Vol 7 No. 20 - February 7, 2007

Fishing with Captain Steve Bailey


SUN PHOTO/RUSTY CHINNIS
Captain Steve Bailey landed this redfish while while fishing with Rusty Chinnis in the flats at Pine Island Sound.

By Rusty Chinnis
sun staff writer

T he early morning sun was just threatening to break on the horizon when a fog bank descended, masking the sunrise and casting an eerie glow over the large flat that spread out in the distance over Pine Island Sound. As we brought the boat off plane, the wake morphed into a watery mirror, disturbed only by an occasional push as an unseen fish moved just below the few inches of watery film. Mounting the poling platform, push pole in hand, Captain Steve Bailey eased his 16-foot Hell’s Bay Whip Ray onto the shallow edge, moving silently across 4 inches of water. On the bow, Captain Mike McComas, of Lee Island Outfitters, began stripping line from his 7-weight fly reel.

When we reached the flat, we began to see tails pierce the water’s surface, waving frantically as redfish and sheepshead propelled themselves into a vertical position, chasing shrimp and small crabs in the dense sea grass mat just below the surface. The conditions required the stealthiest of approaches, and Bailey, a veteran of 30 years, lifted the pole, placed it silently in the water and pushed the boat forward as quietly as a cat moving through a kennel. Redfish were once considered stupid and blind because they could be approached with relative ease and would sometimes even strike a jig dangled over the side of a boat. Things have changed radically over the 26 years I’ve fished Florida waters, and now theses hard fighting fish are as spooky and hard to approach as bonefish. McComas straightened his fly line made a cast to gather his line and then stripped it back to his feet in preparation for a cast. By the time we made it to the shallowest part of the flat, the fish had disappeared and popped up further down the flat. On the way, McComas made a blind cast to a pothole and hooked a 25-inch redfish. The fish put up a battle over the depression with several lunges and rolls to the surface before we landed, photographed and released him.

I insisted that it was Bailey’s turn on the bow, because I’m all too aware that most guides get very little bow time considering all the time they spend on the water. I jumped on the platform and grabbed the push pole (one of my favorite things to do) and pushed down the flat. After bouncing back and forth to small groups of unresponsive tailing fish I decided to explore the outer edges of the flat in a few more inches of water. The strategy paid off, and we began to see big redfish tailing in large groups over a couple of acres of flat. Bailey made several excellent casts only to see the redfish spook off the fly. When casting to tailing fish, it’s always a guess as to which way they will be facing when they raise their heads from the grass. If the fly is coming towards them, the game is up, but if they think they’ve spooked a crab or shrimp and it’s moving away, they will attack the fly with a vengeance. The fourth cast was a charm as Bailey’s cast hit between four large fish that were tailing aggressively in about a foot of water. He waited for a second and as the fish rose up to move he gave the fly a small strip. One of the fish reacted immediately, actually tailing on the fly. Bailey set the hook with a small strip strike and held on as the redfish bolted for deeper water. This fish had some serious shoulders and put up a spectacular fight, running to the backing twice before he was able to slowly work it to the boat.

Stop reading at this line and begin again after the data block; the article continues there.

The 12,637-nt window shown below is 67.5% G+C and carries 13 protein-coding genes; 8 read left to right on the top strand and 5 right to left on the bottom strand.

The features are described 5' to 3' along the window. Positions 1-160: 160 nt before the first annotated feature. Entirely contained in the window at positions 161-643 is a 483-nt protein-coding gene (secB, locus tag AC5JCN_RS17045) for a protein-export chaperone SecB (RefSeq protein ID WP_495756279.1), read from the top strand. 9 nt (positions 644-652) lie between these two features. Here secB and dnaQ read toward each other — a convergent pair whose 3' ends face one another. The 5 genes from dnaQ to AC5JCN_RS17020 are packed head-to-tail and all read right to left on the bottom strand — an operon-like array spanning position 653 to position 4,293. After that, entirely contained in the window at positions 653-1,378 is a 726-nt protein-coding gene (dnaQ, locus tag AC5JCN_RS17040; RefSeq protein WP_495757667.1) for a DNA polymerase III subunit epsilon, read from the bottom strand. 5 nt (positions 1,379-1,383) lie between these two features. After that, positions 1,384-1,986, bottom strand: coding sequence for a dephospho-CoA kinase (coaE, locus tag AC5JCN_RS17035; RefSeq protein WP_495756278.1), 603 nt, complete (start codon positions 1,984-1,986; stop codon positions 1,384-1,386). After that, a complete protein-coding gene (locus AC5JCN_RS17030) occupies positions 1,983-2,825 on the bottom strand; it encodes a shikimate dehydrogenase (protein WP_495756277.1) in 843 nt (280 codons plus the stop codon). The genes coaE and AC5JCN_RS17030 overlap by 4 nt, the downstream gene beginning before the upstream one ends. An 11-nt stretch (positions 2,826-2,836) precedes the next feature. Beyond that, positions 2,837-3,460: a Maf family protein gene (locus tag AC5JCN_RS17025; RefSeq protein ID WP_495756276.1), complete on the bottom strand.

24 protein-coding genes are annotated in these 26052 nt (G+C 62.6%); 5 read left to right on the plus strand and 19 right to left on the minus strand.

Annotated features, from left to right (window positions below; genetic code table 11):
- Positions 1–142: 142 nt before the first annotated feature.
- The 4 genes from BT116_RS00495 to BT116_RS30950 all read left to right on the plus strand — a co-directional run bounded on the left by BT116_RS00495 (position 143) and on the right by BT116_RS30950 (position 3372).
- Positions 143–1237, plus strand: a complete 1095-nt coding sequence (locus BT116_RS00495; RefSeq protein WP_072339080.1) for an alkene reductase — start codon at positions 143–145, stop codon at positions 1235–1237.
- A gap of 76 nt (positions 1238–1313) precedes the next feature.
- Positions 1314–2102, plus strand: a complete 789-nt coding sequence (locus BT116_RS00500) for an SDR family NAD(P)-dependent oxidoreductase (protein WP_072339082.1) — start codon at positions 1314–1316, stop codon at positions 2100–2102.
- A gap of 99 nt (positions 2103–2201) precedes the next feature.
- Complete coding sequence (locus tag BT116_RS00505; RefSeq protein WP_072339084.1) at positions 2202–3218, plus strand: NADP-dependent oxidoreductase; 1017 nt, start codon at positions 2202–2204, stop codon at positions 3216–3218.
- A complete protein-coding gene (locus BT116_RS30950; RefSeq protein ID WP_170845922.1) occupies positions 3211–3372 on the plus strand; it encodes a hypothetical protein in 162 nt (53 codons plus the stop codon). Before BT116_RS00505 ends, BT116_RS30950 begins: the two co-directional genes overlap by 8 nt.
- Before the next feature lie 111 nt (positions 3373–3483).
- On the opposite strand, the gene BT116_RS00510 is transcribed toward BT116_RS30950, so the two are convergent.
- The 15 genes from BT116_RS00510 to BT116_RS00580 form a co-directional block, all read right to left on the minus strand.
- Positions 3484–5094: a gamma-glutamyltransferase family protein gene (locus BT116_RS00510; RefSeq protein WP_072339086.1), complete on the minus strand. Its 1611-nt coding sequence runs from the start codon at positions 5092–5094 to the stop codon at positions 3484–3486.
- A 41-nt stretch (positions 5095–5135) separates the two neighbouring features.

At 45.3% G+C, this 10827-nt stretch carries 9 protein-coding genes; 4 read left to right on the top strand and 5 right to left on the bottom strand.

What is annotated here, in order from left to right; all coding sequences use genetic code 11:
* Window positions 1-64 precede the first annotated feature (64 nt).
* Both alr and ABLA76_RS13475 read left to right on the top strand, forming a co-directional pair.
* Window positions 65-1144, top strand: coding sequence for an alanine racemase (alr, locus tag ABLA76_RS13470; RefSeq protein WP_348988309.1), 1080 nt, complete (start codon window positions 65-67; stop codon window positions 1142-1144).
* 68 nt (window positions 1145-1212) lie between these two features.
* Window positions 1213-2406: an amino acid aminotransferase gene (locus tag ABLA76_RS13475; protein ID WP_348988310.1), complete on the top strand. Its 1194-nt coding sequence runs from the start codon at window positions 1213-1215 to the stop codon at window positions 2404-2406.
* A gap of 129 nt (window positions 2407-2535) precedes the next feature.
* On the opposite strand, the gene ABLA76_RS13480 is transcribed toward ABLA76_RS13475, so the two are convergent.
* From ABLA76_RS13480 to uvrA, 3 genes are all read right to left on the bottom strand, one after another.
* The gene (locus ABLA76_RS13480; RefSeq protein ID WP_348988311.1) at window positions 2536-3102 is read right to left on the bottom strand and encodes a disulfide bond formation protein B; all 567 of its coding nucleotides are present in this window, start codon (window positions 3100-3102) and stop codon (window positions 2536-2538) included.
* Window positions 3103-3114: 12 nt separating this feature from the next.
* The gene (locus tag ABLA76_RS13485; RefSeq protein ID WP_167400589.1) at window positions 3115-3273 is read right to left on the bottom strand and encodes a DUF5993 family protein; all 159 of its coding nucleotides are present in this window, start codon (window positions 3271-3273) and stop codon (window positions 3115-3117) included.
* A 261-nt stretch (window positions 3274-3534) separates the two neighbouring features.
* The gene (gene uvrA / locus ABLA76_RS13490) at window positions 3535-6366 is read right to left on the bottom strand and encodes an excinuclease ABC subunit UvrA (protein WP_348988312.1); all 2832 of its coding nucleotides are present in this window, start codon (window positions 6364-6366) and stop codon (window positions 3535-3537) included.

We chased schools on the same flat for another hour and boated two more fish before taking a run to the north end of Pine Island Sound. The day brightened, but the wind never came up as we ran the crystal clear outer edges of the Sound’s expansive grass flats. On the way we saw permit, a large school of sea trout, as well as a large blacktip and bull shark. In the late morning and early afternoon, we cast to schools of redfish working in and out of a series of pot holes. The fish were so spooky that we actually staked the boat a long cast from one of the holes and cast flies into the depression. When the fish entered the potholes, we would start stripping the flies. The strategy paid off, and we were able to hook two reds and a trout before we headed home for the day.

Captain Steve Bailey fishes the waters of Pine Island Sound from the Punta Rassa Boat Ramp at the foot of the causeway to Sanibel Island. He can be reached at (239)-489-1379.

Check out his web site at www.captstevebailey.com. When I fish the waters of Pine Island Sound I stay at the Hampton Inn and Suites at 11281 Summerlin Square Road in Fort Myers. It’s located just up the road from the boat ramp and gives quick access to Sanibel Island. For reservations call (239)-437-8888. When you visit the area be sure to stop by Captain Mike McComas’ Lee Island Outfitters. McComas is an Orvis Outfitter and has the local knowledge to get you started on a successful fishing adventure. Check out his web site at www.leeislandoutfitters.com

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